Egg Producer Knew of Salmonella Months Before Massive Recall

PHOTO: In this Sept. 22, 2010, file photo protestors unfurl a banner on Capitol Hill in Washington as Wright County Egg owner Austin DeCoster, left, testifies before the House Oversight and Investigations subcommittee hearing on the outbreak of salmonell
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The egg producer whose eggs were linked to a nationwide salmonella outbreak that sickened nearly 2,000 people was told that hens at its farms were contaminated four months before the salmonella outbreak led to the recall of 550 million eggs.

Documents unearthed in a lawsuit by California food cooperative NuCal Foods show that as of May 2010, Iowa State University's Veterinary Diagnostics Lab had told the Iowa egg companies owned by Jack DeCoster that salmonella had been found in dead chickens and manure at three DeCoster plants.

In addition to the civil suit, a federal grand jury in the Northern District of Iowa is investigating whether top DeCoster executives, including Jack DeCoster, continued to sell their products despite knowing they were unsafe. DeCoster, through his lawyers, has previously denied that he knowingly sold contaminated eggs.

The documents include reports sent from the Iowa State lab to a DeCoster manager on May 1 and May 11, in which an ISU scientist says salmonella had been found in three DeCoster plants and that 20 carcasses tested positive for salmonella, April emails that show 43 percent of DeCoster's hen houses were testing positive for salmonella, and a May 1 email in which the ISU scientist tells a colleague that salmonella is "almost certainly" present in DeCoster eggs.

The FDA contacted DeCoster's Wright County Egg company on August 9, 2010 with notification that illnesses in three states had been linked to its eggs. Wright County initiated a recall within days, followed by a second DeCoster company, Hillandale Farms, a week later. A total of 550 million eggs were recalled from stores and from middlemen like NuCal.

Eggs from the DeCoster farms were ultimately linked by authorities to 1,939 confirmed cases of Salmonella Enteriditis, though the FDA estimates that tens of thousands of people were sickened. No deaths were reported as part of the salmonella outbreak.

According to a rule that went into effect in July 2010, egg producers who detect salmonella in their facilities must do further testing and destroy the salmonella or else make sure the eggs are not used for food. NuCal's lawsuit alleges that DeCoster continued to sell eggs after it was aware of the presence of salmonella, and seeks compensation for the eggs the cooperative had purchased.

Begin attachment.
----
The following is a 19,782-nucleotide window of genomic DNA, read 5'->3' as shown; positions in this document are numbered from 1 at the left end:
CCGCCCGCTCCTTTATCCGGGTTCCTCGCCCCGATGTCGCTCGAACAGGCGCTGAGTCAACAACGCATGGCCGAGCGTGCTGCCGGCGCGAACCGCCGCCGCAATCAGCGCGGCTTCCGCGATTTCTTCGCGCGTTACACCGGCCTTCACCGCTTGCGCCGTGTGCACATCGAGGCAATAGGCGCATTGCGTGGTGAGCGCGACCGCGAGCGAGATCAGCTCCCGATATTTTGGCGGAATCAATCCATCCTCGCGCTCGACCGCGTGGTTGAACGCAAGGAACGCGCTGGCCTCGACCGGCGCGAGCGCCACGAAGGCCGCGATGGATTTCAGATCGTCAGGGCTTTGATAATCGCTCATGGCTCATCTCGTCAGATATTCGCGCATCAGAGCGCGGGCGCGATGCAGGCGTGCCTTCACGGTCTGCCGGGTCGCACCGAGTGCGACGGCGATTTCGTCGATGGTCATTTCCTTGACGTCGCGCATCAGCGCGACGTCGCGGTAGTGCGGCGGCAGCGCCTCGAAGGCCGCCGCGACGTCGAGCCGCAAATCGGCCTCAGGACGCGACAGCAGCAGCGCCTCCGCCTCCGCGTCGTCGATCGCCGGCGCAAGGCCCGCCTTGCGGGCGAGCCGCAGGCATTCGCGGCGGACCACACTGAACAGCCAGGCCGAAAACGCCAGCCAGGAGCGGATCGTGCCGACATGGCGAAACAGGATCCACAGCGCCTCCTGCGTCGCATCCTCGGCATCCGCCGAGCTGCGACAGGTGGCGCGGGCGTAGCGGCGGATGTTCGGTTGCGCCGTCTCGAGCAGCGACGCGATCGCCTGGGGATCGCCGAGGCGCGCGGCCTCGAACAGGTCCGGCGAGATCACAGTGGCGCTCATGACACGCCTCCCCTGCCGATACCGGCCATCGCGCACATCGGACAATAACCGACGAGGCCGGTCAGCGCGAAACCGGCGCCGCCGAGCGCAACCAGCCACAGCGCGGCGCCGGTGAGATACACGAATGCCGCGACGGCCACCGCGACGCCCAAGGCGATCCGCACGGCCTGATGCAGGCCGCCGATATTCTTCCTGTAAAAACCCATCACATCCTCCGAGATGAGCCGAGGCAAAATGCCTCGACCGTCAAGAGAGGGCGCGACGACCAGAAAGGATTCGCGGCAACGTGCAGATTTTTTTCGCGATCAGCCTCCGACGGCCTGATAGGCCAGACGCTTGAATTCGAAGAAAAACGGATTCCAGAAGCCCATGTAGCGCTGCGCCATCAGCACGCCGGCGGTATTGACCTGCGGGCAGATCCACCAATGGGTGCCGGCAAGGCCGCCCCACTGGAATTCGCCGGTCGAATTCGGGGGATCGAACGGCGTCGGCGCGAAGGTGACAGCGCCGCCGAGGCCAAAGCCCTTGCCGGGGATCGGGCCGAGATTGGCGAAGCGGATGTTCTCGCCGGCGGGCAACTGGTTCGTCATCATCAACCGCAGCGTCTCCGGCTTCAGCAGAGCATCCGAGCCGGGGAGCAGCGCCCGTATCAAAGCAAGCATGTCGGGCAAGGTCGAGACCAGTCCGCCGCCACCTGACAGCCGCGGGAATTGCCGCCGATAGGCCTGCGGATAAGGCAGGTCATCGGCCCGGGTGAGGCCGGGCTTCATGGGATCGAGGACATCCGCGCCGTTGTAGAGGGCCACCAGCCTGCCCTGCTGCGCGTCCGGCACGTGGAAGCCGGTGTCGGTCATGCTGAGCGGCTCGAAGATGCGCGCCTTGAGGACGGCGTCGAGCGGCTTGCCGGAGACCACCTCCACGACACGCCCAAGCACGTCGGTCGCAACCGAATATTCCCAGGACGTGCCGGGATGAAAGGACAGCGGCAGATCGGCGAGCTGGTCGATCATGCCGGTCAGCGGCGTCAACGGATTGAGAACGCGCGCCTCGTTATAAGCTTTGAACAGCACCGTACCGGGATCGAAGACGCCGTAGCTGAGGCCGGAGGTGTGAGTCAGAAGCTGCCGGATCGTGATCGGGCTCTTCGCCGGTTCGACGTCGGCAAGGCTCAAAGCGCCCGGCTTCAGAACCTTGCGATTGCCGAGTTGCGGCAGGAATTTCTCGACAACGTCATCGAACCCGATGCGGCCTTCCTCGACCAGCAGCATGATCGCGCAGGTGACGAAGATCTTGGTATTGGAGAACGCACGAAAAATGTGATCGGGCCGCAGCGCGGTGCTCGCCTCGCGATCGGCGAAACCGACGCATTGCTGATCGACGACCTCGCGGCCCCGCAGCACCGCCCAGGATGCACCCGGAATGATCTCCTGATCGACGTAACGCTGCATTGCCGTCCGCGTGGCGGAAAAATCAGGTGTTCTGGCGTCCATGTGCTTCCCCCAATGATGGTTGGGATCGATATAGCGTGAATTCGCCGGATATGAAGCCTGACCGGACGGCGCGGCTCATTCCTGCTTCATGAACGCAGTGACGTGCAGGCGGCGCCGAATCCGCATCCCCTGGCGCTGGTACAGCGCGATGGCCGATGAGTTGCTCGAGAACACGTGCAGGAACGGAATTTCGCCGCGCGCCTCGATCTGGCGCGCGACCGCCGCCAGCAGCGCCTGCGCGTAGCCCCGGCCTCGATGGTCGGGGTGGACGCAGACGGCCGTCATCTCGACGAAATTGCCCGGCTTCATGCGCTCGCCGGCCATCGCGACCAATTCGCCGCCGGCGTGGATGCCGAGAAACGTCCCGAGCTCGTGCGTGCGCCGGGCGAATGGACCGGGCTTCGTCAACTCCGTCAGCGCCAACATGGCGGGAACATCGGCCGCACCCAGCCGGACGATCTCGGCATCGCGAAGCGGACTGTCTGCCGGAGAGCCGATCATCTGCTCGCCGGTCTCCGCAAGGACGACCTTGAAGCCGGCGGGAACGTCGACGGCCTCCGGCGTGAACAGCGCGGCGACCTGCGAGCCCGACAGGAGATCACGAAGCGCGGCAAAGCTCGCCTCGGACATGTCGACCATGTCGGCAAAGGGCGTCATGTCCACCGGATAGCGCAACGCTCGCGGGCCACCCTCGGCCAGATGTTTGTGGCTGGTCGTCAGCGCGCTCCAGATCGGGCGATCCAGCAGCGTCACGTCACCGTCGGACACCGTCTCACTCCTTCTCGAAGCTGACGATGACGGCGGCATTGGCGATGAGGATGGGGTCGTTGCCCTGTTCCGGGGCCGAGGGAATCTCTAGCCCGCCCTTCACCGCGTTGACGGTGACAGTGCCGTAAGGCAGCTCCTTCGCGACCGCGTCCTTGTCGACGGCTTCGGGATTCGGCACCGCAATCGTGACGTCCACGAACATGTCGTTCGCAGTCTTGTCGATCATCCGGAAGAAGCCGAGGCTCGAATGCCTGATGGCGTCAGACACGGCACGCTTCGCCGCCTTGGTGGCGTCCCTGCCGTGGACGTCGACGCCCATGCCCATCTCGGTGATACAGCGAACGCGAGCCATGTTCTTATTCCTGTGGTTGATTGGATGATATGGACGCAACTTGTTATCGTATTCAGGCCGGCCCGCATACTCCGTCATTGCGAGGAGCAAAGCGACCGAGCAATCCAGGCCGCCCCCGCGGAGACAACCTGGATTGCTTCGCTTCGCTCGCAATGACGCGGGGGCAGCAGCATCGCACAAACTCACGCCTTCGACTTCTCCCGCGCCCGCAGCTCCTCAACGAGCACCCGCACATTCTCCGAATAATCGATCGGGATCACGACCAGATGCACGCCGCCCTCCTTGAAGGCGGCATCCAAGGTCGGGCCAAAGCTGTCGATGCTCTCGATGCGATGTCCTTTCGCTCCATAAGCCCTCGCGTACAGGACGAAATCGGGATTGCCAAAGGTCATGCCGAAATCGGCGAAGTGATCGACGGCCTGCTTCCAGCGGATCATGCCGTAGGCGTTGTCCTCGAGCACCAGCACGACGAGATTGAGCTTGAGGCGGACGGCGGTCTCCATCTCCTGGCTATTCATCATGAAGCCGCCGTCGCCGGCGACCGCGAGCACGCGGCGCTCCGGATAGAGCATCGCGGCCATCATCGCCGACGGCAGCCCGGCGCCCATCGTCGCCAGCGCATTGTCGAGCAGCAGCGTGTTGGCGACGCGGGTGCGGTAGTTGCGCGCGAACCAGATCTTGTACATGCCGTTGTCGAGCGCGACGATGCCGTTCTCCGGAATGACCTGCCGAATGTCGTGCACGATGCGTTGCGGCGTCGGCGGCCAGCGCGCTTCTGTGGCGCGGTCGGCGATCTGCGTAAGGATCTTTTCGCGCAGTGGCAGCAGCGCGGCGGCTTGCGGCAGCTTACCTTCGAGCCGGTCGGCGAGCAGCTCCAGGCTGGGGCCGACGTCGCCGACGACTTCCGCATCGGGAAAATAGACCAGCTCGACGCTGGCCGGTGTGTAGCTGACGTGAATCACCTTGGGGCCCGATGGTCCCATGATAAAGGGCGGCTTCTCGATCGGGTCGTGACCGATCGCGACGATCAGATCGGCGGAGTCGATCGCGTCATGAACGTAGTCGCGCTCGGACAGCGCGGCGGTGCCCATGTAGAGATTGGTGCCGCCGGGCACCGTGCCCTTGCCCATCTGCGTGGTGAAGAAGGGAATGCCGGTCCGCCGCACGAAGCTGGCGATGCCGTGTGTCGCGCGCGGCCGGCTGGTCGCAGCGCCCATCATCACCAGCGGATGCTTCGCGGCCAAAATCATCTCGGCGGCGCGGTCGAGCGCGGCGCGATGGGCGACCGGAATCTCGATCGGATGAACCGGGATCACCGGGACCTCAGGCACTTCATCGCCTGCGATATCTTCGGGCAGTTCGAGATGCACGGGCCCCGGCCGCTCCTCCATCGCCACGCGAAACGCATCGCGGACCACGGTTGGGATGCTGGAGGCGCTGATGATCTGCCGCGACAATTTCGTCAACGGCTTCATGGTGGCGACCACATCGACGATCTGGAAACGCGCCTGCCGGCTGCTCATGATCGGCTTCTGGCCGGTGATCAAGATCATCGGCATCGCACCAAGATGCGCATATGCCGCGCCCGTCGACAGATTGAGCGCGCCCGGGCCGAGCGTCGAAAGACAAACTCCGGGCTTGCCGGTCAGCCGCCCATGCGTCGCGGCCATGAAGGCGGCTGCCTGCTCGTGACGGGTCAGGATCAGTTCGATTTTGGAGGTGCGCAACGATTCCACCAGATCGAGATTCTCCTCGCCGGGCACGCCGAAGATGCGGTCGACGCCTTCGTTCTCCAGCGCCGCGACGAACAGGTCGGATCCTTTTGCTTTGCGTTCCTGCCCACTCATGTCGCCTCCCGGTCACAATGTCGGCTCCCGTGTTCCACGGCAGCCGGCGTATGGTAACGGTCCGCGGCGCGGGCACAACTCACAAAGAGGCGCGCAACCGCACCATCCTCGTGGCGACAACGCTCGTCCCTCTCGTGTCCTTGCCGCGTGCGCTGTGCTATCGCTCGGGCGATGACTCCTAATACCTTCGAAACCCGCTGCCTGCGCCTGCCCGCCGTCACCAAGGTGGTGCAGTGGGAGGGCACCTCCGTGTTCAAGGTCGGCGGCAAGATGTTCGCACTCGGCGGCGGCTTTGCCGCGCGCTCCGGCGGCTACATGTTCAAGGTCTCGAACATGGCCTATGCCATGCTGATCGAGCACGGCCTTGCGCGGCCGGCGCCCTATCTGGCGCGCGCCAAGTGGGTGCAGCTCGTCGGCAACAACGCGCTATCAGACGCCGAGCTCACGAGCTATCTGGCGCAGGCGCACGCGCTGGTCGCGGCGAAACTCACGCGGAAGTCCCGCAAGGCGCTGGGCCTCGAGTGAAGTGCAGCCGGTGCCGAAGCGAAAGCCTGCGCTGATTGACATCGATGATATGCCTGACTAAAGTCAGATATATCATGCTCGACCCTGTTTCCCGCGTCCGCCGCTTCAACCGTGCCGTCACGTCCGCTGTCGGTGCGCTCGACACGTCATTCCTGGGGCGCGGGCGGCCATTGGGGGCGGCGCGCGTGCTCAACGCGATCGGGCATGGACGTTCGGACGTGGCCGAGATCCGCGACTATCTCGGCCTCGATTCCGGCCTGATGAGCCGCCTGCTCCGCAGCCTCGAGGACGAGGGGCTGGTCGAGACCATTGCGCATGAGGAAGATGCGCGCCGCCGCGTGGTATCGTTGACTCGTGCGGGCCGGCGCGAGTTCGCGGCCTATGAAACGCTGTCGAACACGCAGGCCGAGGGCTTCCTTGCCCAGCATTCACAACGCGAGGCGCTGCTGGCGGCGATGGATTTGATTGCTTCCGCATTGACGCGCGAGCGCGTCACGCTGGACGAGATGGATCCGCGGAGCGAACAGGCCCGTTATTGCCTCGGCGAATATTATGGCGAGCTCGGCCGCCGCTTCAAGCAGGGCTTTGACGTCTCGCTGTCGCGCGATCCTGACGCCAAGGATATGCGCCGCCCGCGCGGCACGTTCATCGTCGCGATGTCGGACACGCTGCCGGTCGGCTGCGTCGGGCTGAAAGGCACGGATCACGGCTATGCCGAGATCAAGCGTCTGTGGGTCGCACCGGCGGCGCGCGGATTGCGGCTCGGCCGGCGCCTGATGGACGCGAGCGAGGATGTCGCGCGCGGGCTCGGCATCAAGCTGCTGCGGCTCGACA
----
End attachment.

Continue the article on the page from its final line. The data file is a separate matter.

DeCoster's attorneys did not respond to a request for comment.

Dr. Patrick Halbur, head of the ISU lab, said that the lab was not obligated to report the presence of salmonella to the government. "We report the results to the submitting veterinarian unless it is what we call a reportable disease," explained Halbur. "Salmonella has been around for a long long time and is not on that list."

Halbur said the lab has no control over what the client does with the results of a salmonella test. "[W]hat we do do is make ourselves available to assist them with solving the problem," said Halbur.

"The lab did the right thing," said Dr. David Acheson, former food safety chief at the FDA and now a health care consultant with Leavitt Partners. "They passed [the information] on to the egg company. The question is, what should the egg company have done? The egg company should have done something to prevent illness."

"If we give them the benefit of the doubt, and there's an element of naivete, they didn't realize there was a problem. Or they did know it was a problem and didn't act, which raises other questions," said Acheson. "It has to be one or the other."

Asked for comment on the status of the federal grand jury probe, spokesman Pete Deegan of the U.S Attorney's Office in Cedar Rapids, Iowa, said, "We are unable to confirm or deny the existence of criminal investigations, so we have no comment in response to your inquiry."

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